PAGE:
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Google Announces Renewable Energy Data Center Plan

Posted By Morgana Matus On April 22, 2013 @ 1:02 pm In Policy,Renewable Energy | No Comments

solar array, photovoltaic panel, renewable energy, electrcity, green energy [1]Photo via Shutterstock [2]

Google has long been at the forefront of technological advancement [3], and now the Silicon Valley giant has come up with a plan that could potentially take the renewable energy market to the next level. In a post published on the company’s blog, Google Director of Global Infrastructure Gary Demasi announcedĀ a plan [4] that would create a special tariff for clean energy [5]. Working with Duke Energy, the company is establishing a rate for its data center in Lenoir, NC. By establishing this new designation, Google hopes to make it easier for large businesses to take advantage of clean energy.


google, data center, lenoir, north carolina, renewable energy [6]

The Google renewable energy proposal seeks to overcome what the company sees as major hindrances to implementing clean energy on a large scale. According to the article, companies have three options. They can install large on-site arrays, such as Google’s 1.7-megawatt system at its Mountain View campus, however the technology may not be able to fully supply all of the facility’s needs during peak hours. This could mean that the business would stillĀ  have to rely on fossil fuel energy from the grid. A second alternative is to buy energy from off-site sources through purchase power agreements (PPAs). That decision requires someone skilled in energy management and may draw attention away from day-to-day operations to hand to balancing energy usage. Lastly, a business could buy renewable energy credits (RECs), but costs for these credits do not always match up with investments, and they tend to move resources around instead of creating real grid independence.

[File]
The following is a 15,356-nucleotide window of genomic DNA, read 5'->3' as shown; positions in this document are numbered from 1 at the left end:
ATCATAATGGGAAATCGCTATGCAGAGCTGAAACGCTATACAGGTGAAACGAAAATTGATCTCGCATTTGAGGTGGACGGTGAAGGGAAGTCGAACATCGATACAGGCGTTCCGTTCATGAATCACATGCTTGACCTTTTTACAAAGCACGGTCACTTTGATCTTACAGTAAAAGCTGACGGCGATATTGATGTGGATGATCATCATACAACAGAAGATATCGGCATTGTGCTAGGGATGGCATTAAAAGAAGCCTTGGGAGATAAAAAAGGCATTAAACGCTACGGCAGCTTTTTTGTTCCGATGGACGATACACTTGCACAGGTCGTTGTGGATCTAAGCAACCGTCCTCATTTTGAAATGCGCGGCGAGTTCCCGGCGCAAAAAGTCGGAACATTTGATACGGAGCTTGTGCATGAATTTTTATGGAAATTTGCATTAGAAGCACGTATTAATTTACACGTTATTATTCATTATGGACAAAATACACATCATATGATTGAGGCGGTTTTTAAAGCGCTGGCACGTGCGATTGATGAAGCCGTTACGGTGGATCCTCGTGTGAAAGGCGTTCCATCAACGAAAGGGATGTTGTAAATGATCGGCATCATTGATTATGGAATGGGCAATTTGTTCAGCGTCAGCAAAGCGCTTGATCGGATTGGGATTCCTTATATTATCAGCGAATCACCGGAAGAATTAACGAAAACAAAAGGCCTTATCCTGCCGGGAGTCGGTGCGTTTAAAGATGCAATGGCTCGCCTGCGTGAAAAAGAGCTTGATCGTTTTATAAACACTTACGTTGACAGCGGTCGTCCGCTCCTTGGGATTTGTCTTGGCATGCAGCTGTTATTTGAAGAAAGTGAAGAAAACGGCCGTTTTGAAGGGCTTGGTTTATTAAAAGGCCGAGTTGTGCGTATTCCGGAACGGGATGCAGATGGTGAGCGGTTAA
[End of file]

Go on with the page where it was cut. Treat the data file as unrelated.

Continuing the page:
Google’s idea lets the utility companies create all of the electricity and charge a separate price. For now, the tariff would probably be higher than those based on already established classes. The current user categories of industrial, residential, and commercial are meant to offer the lowest cost through a mix of sources. Google nonetheless believes that companies would be willing to pay more in order to get away from fossil fuels and its market that tends to see price spikes and instability. Going green could also provide a positive marketing tool that would be worth a great deal in PR. By giving companies an option to buy renewables, they would not have to invest the same amount of time and effort into building their own infrastructure. Utility companies would find a source of revenue, and hopefully be pushed to establish or expand their renewable sectors.

+ Google [4]

Via Clean Technica [7]

Images via Google [4]and Wikicommons user GeeJo [8].


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URL to article: http://inhabitat.com/google-announces-renewable-energy-data-center-plan/

URLs in this post:

[1] Image: http://inhabitat.com/google-announces-renewable-energy-data-center-plan/solar-power-google/

[2] Shutterstock: http://www.shutterstock.com/pic-104076974/stock-photo-view-of-solar-panels-in-the-mojave-desert.html?src=3qn7Ud4uxghxlfh1Az7JJg-1-35

[3] technological advancement: http://inhabitat.com/google-ups-research-development-to-make-solar-cheaper-than-coal/

[4] a plan: http://googleblog.blogspot.com/2013/04/expanding-options-for-companies-to-buy.html

[5] clean energy: http://inhabitat.com/energy/

[6] Image: http://inhabitat.com/google-announces-renewable-energy-data-center-plan/google-data-center/

[7] Clean Technica: http://cleantechnica.com/2013/04/19/google-renewable-energy-proposal-establishes-new-tariff-option/?utm_source=feedburner&utm_medium=feed&utm_campaign=Feed%3A+IM-cleantechnica+%28CleanTechnica%29&utm_content=Google+Reader

[8] GeeJo: http://commons.wikimedia.org/wiki/File:Giant_photovoltaic_array.jpg

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